Trim: 6 x 9
978-1-4985-3677-6 • Hardback • March 2019 • $105.00 • (£81.00)
978-1-4985-3679-0 • Paperback • September 2022 • $39.99 • (£31.00)
978-1-4985-3678-3 • eBook • March 2019 • $38.00 • (£29.00)
Eva Kartchava is associate professor of applied linguistics and TESL in the School of Linguistics and Language Studies at Carleton University.
Chapter 1: What is corrective feedback?
Chapter 2: Noticeability and effectiveness of oral corrective feedback
Chapter 3: Training learners to notice corrective feedback
Chapter 4: Learner beliefs and corrective feedback
Chapter 5: Nonverbal behavior and corrective feedback
Chapter 6: Conclusion
Dr. Kartchava offers in this text the right balance of investigation findings and pedagogical implications, which makes it a must-read book for both researchers and second language teachers interested in corrective feedback.— Maria-Lourdes Lira-Gonzales, Université du Québec en Abitibi-Témiscamingue
Noticing Oral Corrective Feedback in the Second Language Classroom: Background and Evidence is a timely and invaluable contribution that provides a thorough, yet accessible, overview of research on the role of corrective feedback in L2 learning and teaching. This book offers a comprehensive synthesis of existing research on the noticeability of corrective feedback, a significant yet neglected topic in SLA, and factors that may affect it. Eva Kartchava presents four original research studies that examined learner and teacher roles and their beliefs to notice corrective feedback. Each study is methodologically sound and well-grounded in theory related to the topic, but also offers practical recommendations to teachers. — Farahnaz Faez, Western University
Dr. Kartchava's monograph is a remarkable contribution to our knowledge of corrective feedback, form-focused instruction, and instructed second language acquisition. The depth of the background and the innovative nature of the studies presented make it a unique work and a must-have on the shelves of researchers, graduate students, and language educators. — David Wood, Carleton University
Eva Kartchava has produced an outstanding book devoted to the noticeability of corrective feedback in second language teaching and learning. It begins by providing a detailed account of the role of feedback noticeability and then reporting four studies that have examined a number of key issues in this area, including learners’ ability to notice, training and feedback noticeability, learners’ beliefs of what is noticed, and the role of non-verbal feedback in enhancing noticing. The book is commendable for its depth of coverage and the clarity with which issues are presented and discussed. It is a pleasure to read, and I am sure the book will be an excellent resource for all those interested in corrective feedback in L2 teaching and learning.— Hossein Nassaji, University of Victoria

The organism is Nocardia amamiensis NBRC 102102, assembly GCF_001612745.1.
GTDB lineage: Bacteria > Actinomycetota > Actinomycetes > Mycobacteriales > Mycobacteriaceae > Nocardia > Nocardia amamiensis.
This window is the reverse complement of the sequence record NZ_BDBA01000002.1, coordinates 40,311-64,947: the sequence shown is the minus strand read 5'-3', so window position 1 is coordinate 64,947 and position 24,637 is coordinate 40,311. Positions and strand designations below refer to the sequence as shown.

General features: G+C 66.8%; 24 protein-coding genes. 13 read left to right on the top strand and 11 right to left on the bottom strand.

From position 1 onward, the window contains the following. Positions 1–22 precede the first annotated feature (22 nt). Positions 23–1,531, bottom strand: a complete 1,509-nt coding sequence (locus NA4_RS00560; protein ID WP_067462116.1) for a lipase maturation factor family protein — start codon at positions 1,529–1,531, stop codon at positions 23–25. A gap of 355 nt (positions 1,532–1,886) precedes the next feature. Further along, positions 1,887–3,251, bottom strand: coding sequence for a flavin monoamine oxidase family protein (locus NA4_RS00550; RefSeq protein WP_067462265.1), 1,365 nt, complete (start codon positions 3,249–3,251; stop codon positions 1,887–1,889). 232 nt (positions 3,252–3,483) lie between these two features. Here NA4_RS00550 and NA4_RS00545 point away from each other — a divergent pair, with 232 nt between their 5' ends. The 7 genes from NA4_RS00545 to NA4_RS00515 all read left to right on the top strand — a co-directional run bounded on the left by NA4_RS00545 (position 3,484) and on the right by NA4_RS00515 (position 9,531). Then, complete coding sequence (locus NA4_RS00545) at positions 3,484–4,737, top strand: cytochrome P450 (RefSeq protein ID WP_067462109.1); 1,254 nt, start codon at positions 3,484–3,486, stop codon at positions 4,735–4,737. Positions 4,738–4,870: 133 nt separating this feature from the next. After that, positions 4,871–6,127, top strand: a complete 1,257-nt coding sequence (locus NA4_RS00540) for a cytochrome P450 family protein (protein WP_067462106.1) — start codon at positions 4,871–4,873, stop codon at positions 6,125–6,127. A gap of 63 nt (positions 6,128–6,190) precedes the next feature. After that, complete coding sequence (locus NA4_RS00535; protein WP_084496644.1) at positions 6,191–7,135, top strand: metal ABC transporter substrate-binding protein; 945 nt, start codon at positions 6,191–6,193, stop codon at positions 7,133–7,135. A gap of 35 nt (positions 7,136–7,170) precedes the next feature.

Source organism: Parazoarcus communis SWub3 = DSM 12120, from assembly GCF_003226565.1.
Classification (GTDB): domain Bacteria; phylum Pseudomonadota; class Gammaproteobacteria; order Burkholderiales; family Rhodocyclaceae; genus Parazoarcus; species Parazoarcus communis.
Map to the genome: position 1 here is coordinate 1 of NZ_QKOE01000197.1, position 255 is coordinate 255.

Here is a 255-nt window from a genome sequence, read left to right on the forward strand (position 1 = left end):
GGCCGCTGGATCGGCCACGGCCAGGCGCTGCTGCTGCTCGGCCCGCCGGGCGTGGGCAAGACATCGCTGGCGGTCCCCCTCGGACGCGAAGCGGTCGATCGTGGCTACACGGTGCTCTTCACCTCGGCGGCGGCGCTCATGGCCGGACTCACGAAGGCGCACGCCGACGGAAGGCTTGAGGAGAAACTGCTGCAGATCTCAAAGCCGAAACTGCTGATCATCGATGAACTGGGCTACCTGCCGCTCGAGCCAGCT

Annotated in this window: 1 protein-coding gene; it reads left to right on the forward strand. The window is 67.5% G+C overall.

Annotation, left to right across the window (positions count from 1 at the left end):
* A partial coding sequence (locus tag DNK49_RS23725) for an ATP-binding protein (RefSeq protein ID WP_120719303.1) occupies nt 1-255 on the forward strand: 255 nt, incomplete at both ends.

This book is essential reading for teachers, students and researchers interested in the acquisition of oral language skills in instructed additional language settings. In highly readable prose, Kartchava leads readers through the treatment of oral corrective feedback in different theoretical frameworks of SLA and instructional perspectives. This background serves to discuss some of the author’s recent studies to provide a comprehensive picture of oral corrective feedback pedagogy and potential implications for SLA. The importance of the role of the learner, illustrated through discussions of research on learner training, learner beliefs, and non-verbal clues such as gestures in oral corrective feedback environments, reflects Kartchava’s sensitivity and commitment to both theory and practice. This book is a timely and valuable addition to current knowledge on oral corrective feedback.
— H.M. McGarrell, Brock University